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'I Fit In Right Here': A History Buff Leads Walking Tours Of Black Indianapolis

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"This is like my favorite mural in the city!" exclaimed Sampson Levingston, admiring the black-and-white portraits of great Indianapolis jazzmen adorning the side of a downtown music store.

A hardcore history buff, Levingston decided to bring people together — during the height of protests over Black Lives Matter last summer — by leading outdoor walking tours of traditionally African American neighborhoods. His company, Through 2 Eyes, takes schoolkids, church groups, tourists and curious locals around Irvington, Martindale-Brightwood and other areas rich in local Black history.

Levingston loves his hometown, but he's aware of nicknames like "Indiana No Place" and "Naptown."

"People thought it was that boring," Levingston allowed during a recent tour of the Indiana Avenue district. "People would actually come downtown and shoot pigeons off light poles."

But Indiana Avenue was once a thriving hub of Black commerce and entertainment. The area was gutted by an interstate in the 1960s and '70s. Hundreds of historic buildings were destroyed, according to local news. But you can still see the former world headquarters of Madam C.J. Walker, said to be the first female self-made millionaire, who made and sold Black hair care products. And Indiana Avenue was rich in nightclubs frequented by the likes of J.J. Johnson, Wes Montgomery and Freddie Hubbard. (Levingston's Spotify list is right here. And Indiana Avenue itself was immortalized by musician Larry Ridley in this song.)

"You look through history books and you don't see too many Black people, so you're like, 'Where do I fit in?'" Levingston mused. "Then you learn about the Avenue and you're like – I fit in right here."

Levingston, a 26-year-old former NCAA Division I athlete, has always been a nerd when it comes to digging up stories of Indianapolis buildings and byways. He hangs out in archives for fun. But Levingston did not major in history. He was a wide receiver at Indiana State, and captain of his football team. "I took all the history electives I could," he says. "I'd even miss practice sometimes to sneak in another history elective."

Majoring in marketing helped Levingston learn how to spread the world about his walking tours. (He has an active Facebook page.) His Indiana Avenue tour included stops at the historic site of the Senate Avenue Y, once the country's largest Black YMCA. It was home to vital progressive community organizing in the 1920s, when the Ku Klux Klan were a dominant force in local politics. Then there's the grand, red brick Bethel AME Church near downtown's canal. It's a former stop on the Underground Railroad. And then, the city's brightly painted Black Lives Matter Mural, where the names of police violence victims are inscribed within each letter.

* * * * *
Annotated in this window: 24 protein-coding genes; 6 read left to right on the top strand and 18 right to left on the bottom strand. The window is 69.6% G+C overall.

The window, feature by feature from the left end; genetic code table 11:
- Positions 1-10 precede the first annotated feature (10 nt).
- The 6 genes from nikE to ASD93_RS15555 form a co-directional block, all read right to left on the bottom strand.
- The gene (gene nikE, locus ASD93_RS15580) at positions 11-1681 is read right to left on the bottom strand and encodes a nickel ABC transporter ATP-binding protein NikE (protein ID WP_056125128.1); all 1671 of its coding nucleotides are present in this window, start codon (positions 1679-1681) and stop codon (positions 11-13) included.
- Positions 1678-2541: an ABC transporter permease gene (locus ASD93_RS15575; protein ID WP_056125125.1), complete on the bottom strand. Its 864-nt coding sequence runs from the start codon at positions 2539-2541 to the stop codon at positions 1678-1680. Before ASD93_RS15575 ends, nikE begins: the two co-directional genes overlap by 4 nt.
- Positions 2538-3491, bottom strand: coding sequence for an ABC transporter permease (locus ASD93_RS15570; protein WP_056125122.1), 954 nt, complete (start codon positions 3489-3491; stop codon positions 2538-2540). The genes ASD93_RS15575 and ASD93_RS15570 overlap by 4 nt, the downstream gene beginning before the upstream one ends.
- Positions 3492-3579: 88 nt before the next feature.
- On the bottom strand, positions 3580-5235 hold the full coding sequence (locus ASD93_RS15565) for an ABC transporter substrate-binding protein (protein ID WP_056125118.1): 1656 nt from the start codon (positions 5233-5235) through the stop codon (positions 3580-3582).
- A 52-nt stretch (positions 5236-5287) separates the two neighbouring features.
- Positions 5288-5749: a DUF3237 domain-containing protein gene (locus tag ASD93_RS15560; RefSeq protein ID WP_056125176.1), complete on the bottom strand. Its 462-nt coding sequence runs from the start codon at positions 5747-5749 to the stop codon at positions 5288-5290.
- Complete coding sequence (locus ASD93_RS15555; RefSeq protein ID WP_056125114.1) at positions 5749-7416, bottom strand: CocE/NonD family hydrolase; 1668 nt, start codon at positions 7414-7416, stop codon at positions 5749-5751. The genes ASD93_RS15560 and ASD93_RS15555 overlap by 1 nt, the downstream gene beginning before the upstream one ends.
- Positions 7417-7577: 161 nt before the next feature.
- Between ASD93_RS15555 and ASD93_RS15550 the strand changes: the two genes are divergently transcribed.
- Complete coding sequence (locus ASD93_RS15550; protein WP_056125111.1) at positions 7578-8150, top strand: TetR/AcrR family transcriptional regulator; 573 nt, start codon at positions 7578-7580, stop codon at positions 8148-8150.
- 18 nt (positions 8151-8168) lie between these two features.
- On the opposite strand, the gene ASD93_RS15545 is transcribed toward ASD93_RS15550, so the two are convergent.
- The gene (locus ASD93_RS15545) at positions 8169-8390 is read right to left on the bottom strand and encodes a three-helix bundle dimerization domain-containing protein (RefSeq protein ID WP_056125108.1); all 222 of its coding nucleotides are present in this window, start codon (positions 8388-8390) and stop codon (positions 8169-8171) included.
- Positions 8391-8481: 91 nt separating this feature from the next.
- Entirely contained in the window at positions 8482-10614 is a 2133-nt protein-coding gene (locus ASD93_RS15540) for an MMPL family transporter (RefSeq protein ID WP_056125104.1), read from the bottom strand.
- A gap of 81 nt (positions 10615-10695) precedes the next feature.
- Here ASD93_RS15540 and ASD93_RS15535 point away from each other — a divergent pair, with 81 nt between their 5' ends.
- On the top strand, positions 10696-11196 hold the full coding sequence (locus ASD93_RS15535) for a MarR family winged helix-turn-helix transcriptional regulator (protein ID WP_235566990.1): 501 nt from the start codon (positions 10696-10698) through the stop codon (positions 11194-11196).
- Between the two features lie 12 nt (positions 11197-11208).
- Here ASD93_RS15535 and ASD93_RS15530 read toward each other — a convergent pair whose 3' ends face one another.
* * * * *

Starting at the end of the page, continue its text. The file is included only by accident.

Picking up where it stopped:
"Michael Taylor's name actually appears on this mural four different times," Levingston says. That name is heavy with more recent history. Back in 1987, the 16-year-old Taylor was picked up on suspicion of car theft. He was shot in the head and killed while in the back of a police squad car. He was handcuffed at the time. Police claimed the teenager died by suicide.

In 1996, the city paid Taylor's mother millions of dollars in restitution. Part of this Indiana Avenue tour includes visiting Nancy Taylor. She does not talk about losing her son. Instead, from her flower-filled front yard, Taylor shares memories from her childhood.

"All up and down the Avenue we would walk and there were shops and little places where you would go and get cheeseburgers — Woody Burgers — and ice cream," she recalls. "It was just a real old-fashioned neighborhood."

When Taylor's son was killed, Sampson Levingston was not even born. His walking tours rose from a year of police violence, protests and the pandemic. There's a reason why they've been so popular, he says. "We need each other, like bad. More than we ever could've realized. We just miss that. We miss people. We miss being who we are. And who we are matters."

Levingston led his tours all through the cold Midwestern winter. Now he's leading them nearly every spring day. He's careful about keeping people apart and safe, outside in the fresh air — but in every other way, his tours are the opposite of social distancing.

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